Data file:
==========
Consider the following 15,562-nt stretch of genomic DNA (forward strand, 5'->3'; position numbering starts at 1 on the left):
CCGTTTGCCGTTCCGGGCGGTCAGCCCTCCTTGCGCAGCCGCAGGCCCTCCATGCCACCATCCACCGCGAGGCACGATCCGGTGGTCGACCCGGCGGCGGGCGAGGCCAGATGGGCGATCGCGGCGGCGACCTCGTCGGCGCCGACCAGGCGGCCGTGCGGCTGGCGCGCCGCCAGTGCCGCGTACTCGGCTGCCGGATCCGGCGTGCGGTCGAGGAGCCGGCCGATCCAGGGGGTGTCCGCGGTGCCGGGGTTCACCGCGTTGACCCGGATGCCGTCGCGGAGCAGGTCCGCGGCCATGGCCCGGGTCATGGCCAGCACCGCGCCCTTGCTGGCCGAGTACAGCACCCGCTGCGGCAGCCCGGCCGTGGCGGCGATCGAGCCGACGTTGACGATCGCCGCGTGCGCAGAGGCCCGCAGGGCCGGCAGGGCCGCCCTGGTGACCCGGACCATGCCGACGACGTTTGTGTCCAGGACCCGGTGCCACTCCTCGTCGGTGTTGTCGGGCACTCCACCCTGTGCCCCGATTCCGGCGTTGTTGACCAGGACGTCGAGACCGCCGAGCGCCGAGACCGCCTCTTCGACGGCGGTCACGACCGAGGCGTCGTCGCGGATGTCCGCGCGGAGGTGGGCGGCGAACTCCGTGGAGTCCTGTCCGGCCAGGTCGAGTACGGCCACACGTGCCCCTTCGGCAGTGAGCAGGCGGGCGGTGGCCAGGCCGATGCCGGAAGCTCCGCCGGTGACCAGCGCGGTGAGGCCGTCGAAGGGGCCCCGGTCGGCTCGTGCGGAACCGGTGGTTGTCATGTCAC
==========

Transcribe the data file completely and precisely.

Consider the following 15,562-nt stretch of genomic DNA (forward strand, 5'->3'; position numbering starts at 1 on the left):
CCGTTTGCCGTTCCGGGCGGTCAGCCCTCCTTGCGCAGCCGCAGGCCCTCCATGCCACCATCCACCGCGAGGCACGATCCGGTGGTCGACCCGGCGGCGGGCGAGGCCAGATGGGCGATCGCGGCGGCGACCTCGTCGGCGCCGACCAGGCGGCCGTGCGGCTGGCGCGCCGCCAGTGCCGCGTACTCGGCTGCCGGATCCGGCGTGCGGTCGAGGAGCCGGCCGATCCAGGGGGTGTCCGCGGTGCCGGGGTTCACCGCGTTGACCCGGATGCCGTCGCGGAGCAGGTCCGCGGCCATGGCCCGGGTCATGGCCAGCACCGCGCCCTTGCTGGCCGAGTACAGCACCCGCTGCGGCAGCCCGGCCGTGGCGGCGATCGAGCCGACGTTGACGATCGCCGCGTGCGCAGAGGCCCGCAGGGCCGGCAGGGCCGCCCTGGTGACCCGGACCATGCCGACGACGTTTGTGTCCAGGACCCGGTGCCACTCCTCGTCGGTGTTGTCGGGCACTCCACCCTGTGCCCCGATTCCGGCGTTGTTGACCAGGACGTCGAGACCGCCGAGCGCCGAGACCGCCTCTTCGACGGCGGTCACGACCGAGGCGTCGTCGCGGATGTCCGCGCGGAGGTGGGCGGCGAACTCCGTGGAGTCCTGTCCGGCCAGGTCGAGTACGGCCACACGTGCCCCTTCGGCAGTGAGCAGGCGGGCGGTGGCCAGGCCGATGCCGGAAGCTCCGCCGGTGACCAGCGCGGTGAGGCCGTCGAAGGGGCCCCGGTCGGCTCGTGCGGAACCGGTGGTTGTCATGTCAC